__construct is a method for initializing of new object before it is used.


Note: Parent constructors are not called implicitly if the child class defines a constructor. In order to run a parent constructor, a call to parent::__construct() within the child constructor is required. If the child does not define a constructor then it may be inherited from the parent class just like a normal class method (if it was not declared as private).


__construct simply initiates a class. Suppose you have the following code;

Class Person { 

 function __construct() {
   echo 'Hello';


$person = new Person();

//the result 'Hello' will be shown.

We did not create another function to echo the word 'Hello'. It simply shows that the keyword __construct is quite useful in initiating a class or an object.


A constructor allows you to initialize an object's properties upon creation of the object.

If you create a __construct() function, PHP will automatically call this function when you create an object from a class.



Let me explain __construct() without first using the method ... One thing to know about __construct() is that it is an inbuilt function, well let me call it method in PHP. Just as we have print_r() for procedural, the __construct() is an inbuilt for OOP.

That being said, let's explore why you should use this function called __construct().

  /*=======Class without __construct()========*/
  class ThaddLawItSolution
      public $description;
      public $url;
      public $ourServices;

      /*===Let us initialize a value to our property via the method set_name()==== */
     public function setName($anything,$anythingYouChoose,$anythingAgainYouChoose)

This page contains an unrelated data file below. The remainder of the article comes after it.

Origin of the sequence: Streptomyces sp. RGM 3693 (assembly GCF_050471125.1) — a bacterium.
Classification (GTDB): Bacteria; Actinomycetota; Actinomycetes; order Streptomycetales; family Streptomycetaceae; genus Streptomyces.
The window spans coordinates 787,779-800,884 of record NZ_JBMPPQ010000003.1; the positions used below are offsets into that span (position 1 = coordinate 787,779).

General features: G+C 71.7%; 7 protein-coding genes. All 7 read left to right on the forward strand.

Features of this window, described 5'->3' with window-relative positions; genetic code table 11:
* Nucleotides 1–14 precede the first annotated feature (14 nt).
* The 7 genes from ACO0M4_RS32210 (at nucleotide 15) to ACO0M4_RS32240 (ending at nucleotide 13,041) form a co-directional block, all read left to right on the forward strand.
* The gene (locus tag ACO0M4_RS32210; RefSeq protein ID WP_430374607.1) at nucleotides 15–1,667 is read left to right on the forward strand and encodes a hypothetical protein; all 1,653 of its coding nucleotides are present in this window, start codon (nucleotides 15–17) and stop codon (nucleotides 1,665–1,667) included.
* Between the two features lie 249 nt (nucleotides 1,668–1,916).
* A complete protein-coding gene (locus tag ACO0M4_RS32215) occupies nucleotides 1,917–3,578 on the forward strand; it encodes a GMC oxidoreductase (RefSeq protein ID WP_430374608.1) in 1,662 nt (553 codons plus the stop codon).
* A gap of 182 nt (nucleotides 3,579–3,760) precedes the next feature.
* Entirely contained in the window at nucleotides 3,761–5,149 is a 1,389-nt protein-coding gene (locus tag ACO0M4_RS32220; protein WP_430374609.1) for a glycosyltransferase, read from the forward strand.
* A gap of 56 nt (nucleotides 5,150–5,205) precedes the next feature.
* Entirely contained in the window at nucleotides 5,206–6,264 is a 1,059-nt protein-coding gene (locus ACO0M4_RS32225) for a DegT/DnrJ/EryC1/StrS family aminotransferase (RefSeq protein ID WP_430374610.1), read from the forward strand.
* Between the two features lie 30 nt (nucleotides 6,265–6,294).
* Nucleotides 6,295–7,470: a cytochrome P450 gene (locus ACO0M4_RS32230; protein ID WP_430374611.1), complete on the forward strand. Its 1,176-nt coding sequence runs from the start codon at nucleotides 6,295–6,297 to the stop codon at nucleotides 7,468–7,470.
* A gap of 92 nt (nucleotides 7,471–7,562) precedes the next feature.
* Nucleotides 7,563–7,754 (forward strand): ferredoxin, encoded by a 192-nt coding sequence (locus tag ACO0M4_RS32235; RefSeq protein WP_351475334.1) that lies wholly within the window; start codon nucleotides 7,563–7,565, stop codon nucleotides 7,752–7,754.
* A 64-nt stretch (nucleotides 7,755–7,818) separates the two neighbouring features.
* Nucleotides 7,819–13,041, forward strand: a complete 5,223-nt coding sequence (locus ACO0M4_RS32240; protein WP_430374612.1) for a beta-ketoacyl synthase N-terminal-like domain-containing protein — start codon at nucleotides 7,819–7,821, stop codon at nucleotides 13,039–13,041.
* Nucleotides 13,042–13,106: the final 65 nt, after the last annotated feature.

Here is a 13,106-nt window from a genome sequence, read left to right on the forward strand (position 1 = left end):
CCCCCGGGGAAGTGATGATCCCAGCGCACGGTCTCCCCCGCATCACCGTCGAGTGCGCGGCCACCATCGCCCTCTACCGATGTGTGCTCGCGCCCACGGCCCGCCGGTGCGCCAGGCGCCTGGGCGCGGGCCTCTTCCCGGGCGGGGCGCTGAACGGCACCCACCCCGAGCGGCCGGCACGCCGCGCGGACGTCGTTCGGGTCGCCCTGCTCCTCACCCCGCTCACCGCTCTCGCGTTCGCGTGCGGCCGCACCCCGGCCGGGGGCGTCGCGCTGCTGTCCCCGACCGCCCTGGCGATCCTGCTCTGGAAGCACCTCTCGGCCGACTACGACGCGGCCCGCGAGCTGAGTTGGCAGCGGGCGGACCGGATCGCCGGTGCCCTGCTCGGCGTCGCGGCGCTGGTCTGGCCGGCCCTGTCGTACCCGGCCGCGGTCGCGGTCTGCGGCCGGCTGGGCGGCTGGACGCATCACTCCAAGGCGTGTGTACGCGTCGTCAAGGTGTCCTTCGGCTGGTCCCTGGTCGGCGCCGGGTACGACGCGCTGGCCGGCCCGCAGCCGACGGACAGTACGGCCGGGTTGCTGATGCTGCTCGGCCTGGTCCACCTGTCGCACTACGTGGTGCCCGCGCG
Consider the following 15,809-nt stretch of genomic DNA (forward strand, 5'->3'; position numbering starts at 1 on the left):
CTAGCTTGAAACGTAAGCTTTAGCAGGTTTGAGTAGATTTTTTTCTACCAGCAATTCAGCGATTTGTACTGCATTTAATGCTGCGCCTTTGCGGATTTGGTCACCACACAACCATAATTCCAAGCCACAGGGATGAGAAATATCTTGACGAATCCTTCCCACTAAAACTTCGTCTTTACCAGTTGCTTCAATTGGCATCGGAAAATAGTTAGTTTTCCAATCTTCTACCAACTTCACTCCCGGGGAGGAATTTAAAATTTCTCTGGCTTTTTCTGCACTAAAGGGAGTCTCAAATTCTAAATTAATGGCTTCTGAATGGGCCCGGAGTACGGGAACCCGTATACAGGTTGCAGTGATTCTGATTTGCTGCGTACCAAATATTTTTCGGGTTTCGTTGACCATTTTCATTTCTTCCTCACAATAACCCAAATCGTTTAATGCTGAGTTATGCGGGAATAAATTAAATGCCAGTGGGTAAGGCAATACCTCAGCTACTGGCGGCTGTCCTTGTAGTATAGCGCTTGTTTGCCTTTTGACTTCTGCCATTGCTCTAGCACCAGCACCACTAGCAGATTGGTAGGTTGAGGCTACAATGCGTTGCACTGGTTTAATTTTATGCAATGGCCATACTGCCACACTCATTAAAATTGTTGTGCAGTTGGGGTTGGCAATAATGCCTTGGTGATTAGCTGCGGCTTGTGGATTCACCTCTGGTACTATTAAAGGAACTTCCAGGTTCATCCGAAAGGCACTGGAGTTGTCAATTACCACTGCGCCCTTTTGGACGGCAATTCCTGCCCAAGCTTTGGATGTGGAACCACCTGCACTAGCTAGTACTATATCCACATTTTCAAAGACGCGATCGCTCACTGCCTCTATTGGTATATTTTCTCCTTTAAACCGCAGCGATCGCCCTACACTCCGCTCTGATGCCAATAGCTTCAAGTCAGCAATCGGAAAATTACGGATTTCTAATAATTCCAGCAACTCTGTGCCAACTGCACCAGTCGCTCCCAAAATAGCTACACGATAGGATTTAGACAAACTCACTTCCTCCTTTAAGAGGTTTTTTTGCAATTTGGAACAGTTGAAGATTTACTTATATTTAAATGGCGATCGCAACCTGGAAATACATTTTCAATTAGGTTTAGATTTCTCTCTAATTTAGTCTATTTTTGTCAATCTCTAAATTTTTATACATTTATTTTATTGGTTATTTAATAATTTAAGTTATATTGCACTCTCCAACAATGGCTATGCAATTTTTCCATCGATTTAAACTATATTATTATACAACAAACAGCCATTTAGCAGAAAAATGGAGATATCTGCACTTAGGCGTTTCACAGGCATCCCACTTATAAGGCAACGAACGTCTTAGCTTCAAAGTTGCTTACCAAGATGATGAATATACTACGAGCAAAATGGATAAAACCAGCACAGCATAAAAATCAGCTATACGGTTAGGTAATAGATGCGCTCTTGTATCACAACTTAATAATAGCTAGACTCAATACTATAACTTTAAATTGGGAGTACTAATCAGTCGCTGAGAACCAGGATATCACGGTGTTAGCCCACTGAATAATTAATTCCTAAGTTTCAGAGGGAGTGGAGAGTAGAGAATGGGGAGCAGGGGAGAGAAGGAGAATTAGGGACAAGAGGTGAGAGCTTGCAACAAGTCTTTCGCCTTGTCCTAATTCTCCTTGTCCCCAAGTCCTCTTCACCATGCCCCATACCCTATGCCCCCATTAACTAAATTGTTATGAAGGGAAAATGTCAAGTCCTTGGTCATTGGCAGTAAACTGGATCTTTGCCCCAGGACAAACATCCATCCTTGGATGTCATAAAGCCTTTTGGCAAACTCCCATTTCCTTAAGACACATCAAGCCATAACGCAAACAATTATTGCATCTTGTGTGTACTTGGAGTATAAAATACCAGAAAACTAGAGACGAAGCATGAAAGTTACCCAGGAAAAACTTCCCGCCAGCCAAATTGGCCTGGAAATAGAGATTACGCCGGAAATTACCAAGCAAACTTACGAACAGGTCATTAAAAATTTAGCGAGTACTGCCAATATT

/*===Let us now display it on our browser peacefully without stress===*/
    public function displayOnBrowser()
       echo "$this->description is a technological company in Nigeria and our domain name is actually $this->url.Please contact us today for our services:$this->ourServices";

         //Creating an object of the class ThaddLawItSolution
$project=new ThaddLawItSolution;
        //=======Assigning Values to those properties via the method created====//
$project->setName("Thaddlaw IT Solution", "https://www.thaddlaw.com", "Please view our website");
      //===========Let us now display it on the browser=======

__construct() makes life for you very easy, imaging the time it took me to assigning values to those properties via that method. From the code above, I created an object which is first and then assign values to the properties which is second before finally showing it on the browser. But using __construct() while creating an object i.e. $project= new ThaddLawItSolution; you would do what you did for assigning values to that method immediately while creating the object, i.e.

$project=new ThaddLawItSolution("Thaddlaw IT Solution", "https://www.thaddlaw.com","Please view our website");

//===Let's now use __constructor=====

Just remove that method called setName and put __construct(); and when creating an object, you assign the values at once. That is the point behind the whole __construct() method. But note that this is an inbuilt method or function